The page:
- Maurice Hamilton's blog
Red Bull barred from podium?Maurice Hamilton March 28, 2014
Here's a thought - just to muddy the F1 technical waters even more.
Let's assume Red Bull continue to insist on running by their rules rather than those of the FIA. Should one or both of their drivers be excluded from either practice or qualifying this weekend and Red Bull lodge an appeal, then that driver (or drivers) would not be permitted to stand on the podium should they finish in the top three on Sunday.
Agreed, there's a lot of 'ifs' in there. But, assuming I've read the rule book correctly, that would be the required post-race procedure. Here's the relevant clause:
2.2.3.c The suspensive effect resulting from the appeal does not allow the Competitor and the Driver to take part in the prize‐giving or the podium ceremony, nor to appear in the official classification of the Competition, in any place other than that resulting from the application of the penalty.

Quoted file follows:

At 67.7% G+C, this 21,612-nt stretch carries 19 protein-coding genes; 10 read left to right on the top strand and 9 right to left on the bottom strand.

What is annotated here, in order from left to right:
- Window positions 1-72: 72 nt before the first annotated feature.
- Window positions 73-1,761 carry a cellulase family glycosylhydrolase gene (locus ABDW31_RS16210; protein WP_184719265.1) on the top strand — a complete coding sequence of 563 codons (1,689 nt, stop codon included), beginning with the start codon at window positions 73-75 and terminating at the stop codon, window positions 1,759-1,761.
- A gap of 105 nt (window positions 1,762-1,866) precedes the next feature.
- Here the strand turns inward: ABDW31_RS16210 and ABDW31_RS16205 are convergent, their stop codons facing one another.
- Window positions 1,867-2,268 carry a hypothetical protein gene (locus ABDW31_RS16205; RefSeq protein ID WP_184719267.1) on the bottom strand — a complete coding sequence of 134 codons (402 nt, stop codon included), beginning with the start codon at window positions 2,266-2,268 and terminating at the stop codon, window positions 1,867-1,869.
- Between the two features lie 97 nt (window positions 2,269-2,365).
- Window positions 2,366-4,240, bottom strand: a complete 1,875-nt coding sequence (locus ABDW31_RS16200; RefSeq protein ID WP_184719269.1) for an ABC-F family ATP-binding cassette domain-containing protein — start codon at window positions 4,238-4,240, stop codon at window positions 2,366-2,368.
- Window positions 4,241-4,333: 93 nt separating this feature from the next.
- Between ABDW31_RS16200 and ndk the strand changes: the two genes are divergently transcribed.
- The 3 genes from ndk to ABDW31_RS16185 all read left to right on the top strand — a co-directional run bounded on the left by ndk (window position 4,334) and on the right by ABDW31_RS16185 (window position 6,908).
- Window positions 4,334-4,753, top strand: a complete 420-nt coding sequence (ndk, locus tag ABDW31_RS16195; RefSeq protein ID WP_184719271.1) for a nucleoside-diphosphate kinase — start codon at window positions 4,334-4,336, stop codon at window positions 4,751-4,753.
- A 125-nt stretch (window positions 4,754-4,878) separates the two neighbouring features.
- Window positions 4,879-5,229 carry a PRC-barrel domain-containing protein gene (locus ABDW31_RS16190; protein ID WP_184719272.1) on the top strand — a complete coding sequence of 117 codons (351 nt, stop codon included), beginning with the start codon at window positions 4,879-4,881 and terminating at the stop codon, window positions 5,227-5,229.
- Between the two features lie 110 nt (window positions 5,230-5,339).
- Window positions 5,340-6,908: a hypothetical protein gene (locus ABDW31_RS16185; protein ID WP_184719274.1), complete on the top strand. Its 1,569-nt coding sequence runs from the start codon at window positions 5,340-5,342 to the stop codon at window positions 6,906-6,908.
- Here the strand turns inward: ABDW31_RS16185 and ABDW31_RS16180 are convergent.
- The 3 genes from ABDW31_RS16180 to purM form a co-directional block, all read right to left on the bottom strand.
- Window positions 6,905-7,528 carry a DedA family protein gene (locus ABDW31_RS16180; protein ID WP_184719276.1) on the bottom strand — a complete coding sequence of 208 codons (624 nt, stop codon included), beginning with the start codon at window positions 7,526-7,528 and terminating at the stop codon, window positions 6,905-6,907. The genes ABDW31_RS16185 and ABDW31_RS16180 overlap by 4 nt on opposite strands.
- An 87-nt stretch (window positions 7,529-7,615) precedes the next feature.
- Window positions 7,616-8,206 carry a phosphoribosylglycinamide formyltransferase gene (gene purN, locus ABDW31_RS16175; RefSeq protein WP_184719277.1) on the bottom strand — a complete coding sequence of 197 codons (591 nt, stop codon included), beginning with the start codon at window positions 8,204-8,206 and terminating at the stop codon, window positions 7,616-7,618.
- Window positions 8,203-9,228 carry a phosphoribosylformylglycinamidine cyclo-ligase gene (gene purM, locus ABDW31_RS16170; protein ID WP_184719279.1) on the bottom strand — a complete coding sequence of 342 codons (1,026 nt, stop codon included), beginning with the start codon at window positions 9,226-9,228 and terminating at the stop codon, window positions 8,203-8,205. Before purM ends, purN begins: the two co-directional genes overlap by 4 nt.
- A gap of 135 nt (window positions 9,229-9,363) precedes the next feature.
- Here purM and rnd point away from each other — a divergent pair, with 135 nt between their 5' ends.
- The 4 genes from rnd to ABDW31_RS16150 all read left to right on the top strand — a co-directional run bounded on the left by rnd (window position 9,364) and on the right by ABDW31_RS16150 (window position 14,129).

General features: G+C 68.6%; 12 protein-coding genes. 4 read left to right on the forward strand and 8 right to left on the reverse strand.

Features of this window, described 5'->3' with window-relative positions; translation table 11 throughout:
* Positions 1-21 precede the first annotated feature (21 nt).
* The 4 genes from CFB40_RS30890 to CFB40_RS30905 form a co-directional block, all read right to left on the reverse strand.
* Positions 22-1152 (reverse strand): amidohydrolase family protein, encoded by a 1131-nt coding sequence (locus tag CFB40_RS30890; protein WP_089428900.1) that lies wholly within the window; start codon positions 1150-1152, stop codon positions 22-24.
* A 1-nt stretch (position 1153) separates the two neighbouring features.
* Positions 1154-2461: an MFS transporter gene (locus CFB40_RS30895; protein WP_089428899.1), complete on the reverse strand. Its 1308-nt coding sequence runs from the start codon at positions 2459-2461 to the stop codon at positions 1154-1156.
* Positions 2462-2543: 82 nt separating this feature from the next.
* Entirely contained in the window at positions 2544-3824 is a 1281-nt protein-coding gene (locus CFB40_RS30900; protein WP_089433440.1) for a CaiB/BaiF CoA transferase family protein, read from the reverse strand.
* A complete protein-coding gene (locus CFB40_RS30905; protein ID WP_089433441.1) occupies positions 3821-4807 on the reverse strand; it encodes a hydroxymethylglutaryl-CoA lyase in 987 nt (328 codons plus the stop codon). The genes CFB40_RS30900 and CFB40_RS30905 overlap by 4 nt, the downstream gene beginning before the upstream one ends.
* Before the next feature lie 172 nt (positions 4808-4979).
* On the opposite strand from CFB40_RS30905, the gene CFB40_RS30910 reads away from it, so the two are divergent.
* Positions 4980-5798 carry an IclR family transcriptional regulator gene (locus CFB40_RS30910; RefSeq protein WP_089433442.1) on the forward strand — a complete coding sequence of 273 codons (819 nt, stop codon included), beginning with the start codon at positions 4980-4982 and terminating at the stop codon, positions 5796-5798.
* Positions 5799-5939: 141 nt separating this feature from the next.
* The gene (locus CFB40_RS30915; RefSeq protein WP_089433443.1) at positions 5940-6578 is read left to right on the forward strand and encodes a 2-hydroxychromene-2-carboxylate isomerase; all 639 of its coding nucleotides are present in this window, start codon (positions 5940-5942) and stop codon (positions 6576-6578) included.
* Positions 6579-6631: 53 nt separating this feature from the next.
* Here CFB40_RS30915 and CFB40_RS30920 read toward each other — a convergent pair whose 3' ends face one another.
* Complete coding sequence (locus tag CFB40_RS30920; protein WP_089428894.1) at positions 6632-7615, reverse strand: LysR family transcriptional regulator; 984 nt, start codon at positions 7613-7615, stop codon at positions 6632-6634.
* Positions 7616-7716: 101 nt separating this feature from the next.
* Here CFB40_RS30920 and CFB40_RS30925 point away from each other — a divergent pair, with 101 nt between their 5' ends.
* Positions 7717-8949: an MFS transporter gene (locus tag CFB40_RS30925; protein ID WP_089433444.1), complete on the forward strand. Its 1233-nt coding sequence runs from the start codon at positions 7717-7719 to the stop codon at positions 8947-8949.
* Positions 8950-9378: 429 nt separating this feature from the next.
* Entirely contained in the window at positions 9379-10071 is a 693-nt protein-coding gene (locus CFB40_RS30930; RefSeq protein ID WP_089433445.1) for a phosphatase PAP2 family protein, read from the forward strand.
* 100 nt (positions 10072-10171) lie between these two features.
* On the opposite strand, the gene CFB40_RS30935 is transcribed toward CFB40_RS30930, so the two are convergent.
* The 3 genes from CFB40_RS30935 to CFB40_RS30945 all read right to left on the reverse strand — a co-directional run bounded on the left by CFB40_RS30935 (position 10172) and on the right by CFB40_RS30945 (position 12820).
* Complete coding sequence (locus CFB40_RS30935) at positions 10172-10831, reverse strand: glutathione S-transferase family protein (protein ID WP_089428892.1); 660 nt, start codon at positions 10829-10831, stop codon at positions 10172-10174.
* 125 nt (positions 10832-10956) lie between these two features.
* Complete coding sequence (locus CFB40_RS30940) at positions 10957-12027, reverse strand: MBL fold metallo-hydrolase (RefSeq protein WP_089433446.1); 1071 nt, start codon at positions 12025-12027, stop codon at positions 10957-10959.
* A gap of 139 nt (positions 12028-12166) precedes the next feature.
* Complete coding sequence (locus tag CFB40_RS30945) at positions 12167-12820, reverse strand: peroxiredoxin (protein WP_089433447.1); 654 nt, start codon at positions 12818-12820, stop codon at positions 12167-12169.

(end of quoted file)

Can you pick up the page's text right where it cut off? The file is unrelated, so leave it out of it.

The only good thing to say is that the effect - unfortunate though it may be - would at least allow spectators and TV viewers to know something was kicking off. It would avoid the nonsense in Australia that saw Daniel Ricciardo beam at all and sundry as he received his trophy, only to discover, long after his bedtime, that second place was not his after all.
Either way, of course, the situation is a mess thanks to the familiar F1 strategy of writing grey rules and then forcing hapless race stewards to convert them to black and white. I don't know the technical and legal rights and wrongs of Red Bull's interpretation of the fuel flow sensor business any more than you do, but a procedure that holds the results in abeyance for five hours and twenty minutes (three times longer than it took to run the race itself) is doing the sport a massive disservice.
And here's a final twist. Should the above apply and a Red Bull person is barred from climbing the steps to the podium, it seems the driver who finished fourth may shuffle forward and upwards to the champagne. I mean, we can't have some dignitary clutching a trophy and having his big moment spoiled because there's no one to give it to.
That may sound daft but Jenson Button would have appreciated the chance to publically celebrate his inherited third place in Australia, even if he knew it may be taken from him in a court room on April 14. The role of the F1 podium understudy is to bask the limelight while he can. Meanwhile, the rest of us continue to be left in the dark.
Maurice Hamilton writes for ESPN F1.